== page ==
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Off late, the technology build around the accessibility for smart home devices has come to prominence. As more and more of the population demands for a smart home setting, giants such as Amazon and Google have begun to release improvements and new products to their lineup of smart home offerings.
Amazon recently announced that they have cut the error rate in Alexa by 8% using a new method pioneered to model the AI for NLP. Not to be outdone, Google recently showed their advancements in smart home technology in the form of the Google Soli product. This product tackles the problem of having to replace household objects with their smarter variants, as all devices need to communicate with each other.
Such a connection also comes with multiple security risks, such as propensity for a man in the middle attacks. They could be converted into listening devices or surveillance for unneeded parties. However, the Soli project solves all these problems with a solution that has been around for the better part of a century.
Surprisingly, Google’s newest high-tech offering is powered by the use of a technology that has been used widely in military and civilian settings. The Soli Project aims to implement a specific form of input that aims to capture the finesse of human hand movements. Made by a group of researchers at Google’s ATAP division, (Advanced Technology and Products), put together the Soli as a way of interacting with various gadgets.
The system is highly accurate and can be used to detect interactions with objects at a high level of details. For example, the system can keep a track of the number of cards dealt from a deck, measure the amount of sand in an hourglass, and tally the number of sheets in a stack of paper, all using radar and no image recognition.
This could circumvent the problem of integrating sensors into every household device just to make them smart. Instead of creating newer variants of existing systems with ‘smart’ sensors, the layout of which is bound to change over time, Soli makes it possible to ‘smart-ify’ everything in the house.
This is due to the fact that the computation layer is built right into the Soli, which can easily be integrated into any home appliance. What Soli does is offer users a way to gain and transmit information about the appliance it is currently working on, providing a much more accessible solution that works universally.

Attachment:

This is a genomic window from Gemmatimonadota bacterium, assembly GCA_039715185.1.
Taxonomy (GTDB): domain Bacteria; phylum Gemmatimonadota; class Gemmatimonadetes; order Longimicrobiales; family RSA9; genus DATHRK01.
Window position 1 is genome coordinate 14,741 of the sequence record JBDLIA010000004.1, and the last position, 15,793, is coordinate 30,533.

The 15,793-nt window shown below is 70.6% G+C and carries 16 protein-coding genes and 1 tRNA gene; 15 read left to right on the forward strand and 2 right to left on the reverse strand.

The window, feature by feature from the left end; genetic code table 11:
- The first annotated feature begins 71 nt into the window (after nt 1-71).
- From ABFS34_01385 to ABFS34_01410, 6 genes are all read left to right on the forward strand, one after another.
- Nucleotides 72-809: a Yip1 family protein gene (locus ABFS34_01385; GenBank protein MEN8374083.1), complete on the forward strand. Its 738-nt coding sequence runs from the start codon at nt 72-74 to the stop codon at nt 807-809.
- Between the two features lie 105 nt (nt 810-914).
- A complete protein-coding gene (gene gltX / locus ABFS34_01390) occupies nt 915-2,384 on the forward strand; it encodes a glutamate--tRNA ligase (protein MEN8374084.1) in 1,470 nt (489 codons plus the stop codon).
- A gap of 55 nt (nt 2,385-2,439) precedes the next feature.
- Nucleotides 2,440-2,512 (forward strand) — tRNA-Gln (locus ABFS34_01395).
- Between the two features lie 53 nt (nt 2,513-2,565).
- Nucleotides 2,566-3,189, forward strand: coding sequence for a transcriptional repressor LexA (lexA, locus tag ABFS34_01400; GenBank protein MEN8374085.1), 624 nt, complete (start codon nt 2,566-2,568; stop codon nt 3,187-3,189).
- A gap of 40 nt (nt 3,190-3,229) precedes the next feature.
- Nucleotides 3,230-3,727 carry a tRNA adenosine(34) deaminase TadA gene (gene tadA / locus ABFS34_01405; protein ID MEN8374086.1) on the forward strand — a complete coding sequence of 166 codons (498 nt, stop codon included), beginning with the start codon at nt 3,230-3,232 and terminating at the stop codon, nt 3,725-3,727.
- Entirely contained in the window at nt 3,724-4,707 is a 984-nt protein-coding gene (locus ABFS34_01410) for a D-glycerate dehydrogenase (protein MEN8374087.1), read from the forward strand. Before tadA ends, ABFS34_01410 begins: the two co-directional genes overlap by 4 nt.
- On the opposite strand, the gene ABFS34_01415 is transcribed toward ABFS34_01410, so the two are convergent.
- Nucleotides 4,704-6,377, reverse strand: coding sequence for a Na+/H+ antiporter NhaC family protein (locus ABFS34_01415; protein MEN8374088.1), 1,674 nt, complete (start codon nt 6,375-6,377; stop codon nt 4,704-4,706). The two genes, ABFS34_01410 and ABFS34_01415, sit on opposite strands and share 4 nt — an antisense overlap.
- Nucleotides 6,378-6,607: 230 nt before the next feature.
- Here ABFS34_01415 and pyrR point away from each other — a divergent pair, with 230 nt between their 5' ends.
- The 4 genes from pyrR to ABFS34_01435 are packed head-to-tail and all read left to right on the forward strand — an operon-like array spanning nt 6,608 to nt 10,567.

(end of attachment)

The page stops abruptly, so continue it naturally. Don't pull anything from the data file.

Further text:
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Since Soli is able to introduce a discrete computing layer with the addition of a chip, it can be utilized universally across customers’ smart homes, allowing for the creation of a standard and its accompanying benefits. It can also change the entire perception of what a computer is, and allow for novel methods of interaction with the digital world.
Soli utilizes radar to detect hand movements with high accuracy, down to accuracy to the millimetre. This allows for the tracking of fine motor activities such as turning a dial on a system or tokenise real-world assets to allow users to utilize them as triggers for digital media. It can also detect fingers through each other, allowing for tapping, snapping and turning motions.
Soli could be connected to multiple household objects, thus recording the multiple different interactions they have with the appliances. All the information could feed into a central computer, allowing every physical object to communicate with the computer and each other.
Soli can turn every physical object into a token, allowing users to go through a stack of DVDs or records, pick one out, and have it play from a sound system in the house. Soli would recognize that the user has picked out that record specifically, and send a signal to the smart speaker to play the songs associated with that record or CD.
Moreover, as the radar chips are extremely small, low-powered and low-cost, they can be utilized virtually anywhere in the smart home. It also received a boost due to a recent waiver by the United States Federal Communications Commission that allowed it to utilize frequencies between 57 and 64 GHz, higher than typically allowed in normal gadgets. This will allow it to unlock a higher range of functionality, along with being a boost to signal quality.
This venture by Google is sure to gain adoption among smart home enthusiasts upon its launch. The possibilities for the application of this technology are endless. As seen by Google’s demonstration of the product at CES this year, it is possible to swipe on one’s fingers and scroll like what would be similar to scrolling on the screen. More examples of Soli’s applications can be seen in the video released by Google.
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